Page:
4. Impact on the Standard

This proposal is a core language extension. It proposes changes to the C++ grammar to allow attributes on expressions.

No changes are required in the Standard Library.

5. Technical Specifications

All the proposed changes are relative to [N4971].

5.1. Proposed wording

Modify the grammar productions for primary-expression in [expr.prim] and in [gram.expr] as shown:

    ( attribute-specifier-seqopt expression )

In [expr.prim.paren], append a new paragraph:

2. The optional attribute-specifier-seq appertains to the expression, unless the expression is itself a parenthesized expression, in which case it appertains to the expression between the parentheses.

Modify [dcl.attr.grammar]/5 as shown:

  1. Each attribute-specifier-seq is said to appertain to some entity or , statement or expression , identified by the syntactic context where it appears ([stmt.stmt], [dcl.dcl], [dcl.decl] , [expr.prim] ). If an attribute-specifier-seq that appertains to some entity or , statement or expression contains an attribute or alignment-specifier that is not allowed to apply to that entity or , statement or expression , the program is ill-formed. If an attribute-specifier-seq appertains to a friend declaration ([class.friend]), that declaration shall be a definition.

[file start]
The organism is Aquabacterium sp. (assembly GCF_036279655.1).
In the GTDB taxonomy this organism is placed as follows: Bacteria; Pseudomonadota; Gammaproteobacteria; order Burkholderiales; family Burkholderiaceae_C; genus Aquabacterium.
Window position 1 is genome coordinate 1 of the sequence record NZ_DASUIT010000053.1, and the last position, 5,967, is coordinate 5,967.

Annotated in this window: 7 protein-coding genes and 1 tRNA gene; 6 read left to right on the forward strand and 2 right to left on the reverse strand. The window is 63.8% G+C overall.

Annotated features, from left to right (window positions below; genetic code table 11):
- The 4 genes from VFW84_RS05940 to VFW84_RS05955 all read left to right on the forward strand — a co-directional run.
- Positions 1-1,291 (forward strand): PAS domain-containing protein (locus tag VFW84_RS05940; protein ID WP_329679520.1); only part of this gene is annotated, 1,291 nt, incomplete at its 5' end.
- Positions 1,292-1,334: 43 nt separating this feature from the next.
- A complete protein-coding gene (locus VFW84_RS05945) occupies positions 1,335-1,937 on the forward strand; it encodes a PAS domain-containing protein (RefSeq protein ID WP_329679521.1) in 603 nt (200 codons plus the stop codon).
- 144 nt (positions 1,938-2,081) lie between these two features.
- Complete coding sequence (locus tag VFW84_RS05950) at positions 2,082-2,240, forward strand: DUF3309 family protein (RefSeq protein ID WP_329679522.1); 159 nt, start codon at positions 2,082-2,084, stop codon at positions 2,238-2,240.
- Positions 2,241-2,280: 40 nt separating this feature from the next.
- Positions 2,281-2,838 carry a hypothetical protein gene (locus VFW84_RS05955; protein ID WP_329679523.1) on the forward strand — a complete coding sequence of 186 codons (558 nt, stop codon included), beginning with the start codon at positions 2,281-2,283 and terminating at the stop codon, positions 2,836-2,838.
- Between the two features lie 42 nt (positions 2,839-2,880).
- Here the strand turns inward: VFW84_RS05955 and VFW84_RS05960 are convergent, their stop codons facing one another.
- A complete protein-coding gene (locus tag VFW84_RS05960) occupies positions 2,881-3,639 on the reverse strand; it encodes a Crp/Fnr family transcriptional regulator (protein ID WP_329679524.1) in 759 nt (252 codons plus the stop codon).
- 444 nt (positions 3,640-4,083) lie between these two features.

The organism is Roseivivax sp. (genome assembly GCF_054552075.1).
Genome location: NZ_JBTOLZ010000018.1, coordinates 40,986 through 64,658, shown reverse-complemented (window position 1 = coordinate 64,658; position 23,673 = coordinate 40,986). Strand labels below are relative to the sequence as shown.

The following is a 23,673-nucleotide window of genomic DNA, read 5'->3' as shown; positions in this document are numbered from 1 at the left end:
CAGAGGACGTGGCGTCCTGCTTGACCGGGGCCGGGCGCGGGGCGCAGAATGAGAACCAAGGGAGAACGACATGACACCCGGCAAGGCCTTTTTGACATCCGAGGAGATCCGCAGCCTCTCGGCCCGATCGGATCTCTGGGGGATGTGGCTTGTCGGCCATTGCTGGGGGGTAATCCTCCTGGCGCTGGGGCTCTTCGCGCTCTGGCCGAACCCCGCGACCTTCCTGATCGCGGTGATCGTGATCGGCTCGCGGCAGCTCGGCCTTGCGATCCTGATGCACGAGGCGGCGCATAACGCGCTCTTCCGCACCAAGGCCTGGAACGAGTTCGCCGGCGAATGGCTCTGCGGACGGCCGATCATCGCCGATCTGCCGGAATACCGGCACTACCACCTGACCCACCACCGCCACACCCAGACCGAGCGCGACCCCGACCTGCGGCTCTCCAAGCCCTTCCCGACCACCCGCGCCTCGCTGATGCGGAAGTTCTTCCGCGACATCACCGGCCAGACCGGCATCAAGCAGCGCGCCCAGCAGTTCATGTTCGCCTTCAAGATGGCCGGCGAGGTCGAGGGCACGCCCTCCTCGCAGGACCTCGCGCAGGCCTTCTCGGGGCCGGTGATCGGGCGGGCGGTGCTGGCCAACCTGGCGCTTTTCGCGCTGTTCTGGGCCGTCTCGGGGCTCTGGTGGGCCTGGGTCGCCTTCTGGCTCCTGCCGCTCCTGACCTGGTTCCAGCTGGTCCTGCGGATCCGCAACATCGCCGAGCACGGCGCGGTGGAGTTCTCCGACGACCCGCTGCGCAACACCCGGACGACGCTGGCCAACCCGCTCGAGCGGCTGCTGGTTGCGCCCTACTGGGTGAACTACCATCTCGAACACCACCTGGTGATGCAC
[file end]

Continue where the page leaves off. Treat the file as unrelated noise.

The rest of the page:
Modify the "Feature-test macros" table in [tab:cpp.predefined.ft], by adding a new row as shown:

Macro name Value
__cpp_expression_attributes YYYYMML

with YYYYMML determined as usual.

6. Acknowledgements

Thanks to KDAB for supporting this work.

All remaining errors are ours and ours only.


Informative References

Sean Hunt. Problems with attribute-specifiers. 5 August 2009. CD2. URL: https://wg21.link/cwg951
Arthur O'Dwyer. Guard nouns or guard verbs?. URL: https://quuxplusone.github.io/blog/2023/11/11/guard-nouns-or-guard-verbs/
J. Maurer, M. Wong. Towards support for attributes in C++ (Revision 6). 18 September 2008. URL: https://wg21.link/n2761
Daveed Vandevoorde. Core issue 951: Various Attribute Issues. 5 February 2010. URL: https://wg21.link/n3033
Thomas Köppe. Working Draft, Programming Languages — C++. 18 December 2023. URL: https://wg21.link/n4971
Daveed Vandevoorde, Inbal Levi, Ville Voutilainen. Attributes on Lambda-Expressions. 9 December 2021. URL: https://wg21.link/p2173r1
Timur Doumler. On the ignorability of standard attributes. 14 June 2023. URL: https://wg21.link/p2552r3
Pablo Halpern. A flexible solution to the problems of `noexcept`. 16 January 2024. URL: https://wg21.link/p2946r1
Giuseppe D'Angelo. Attribute [[discard]] and attributes on expressions. 10 October 2023. URL: https://wg21.link/p2992r0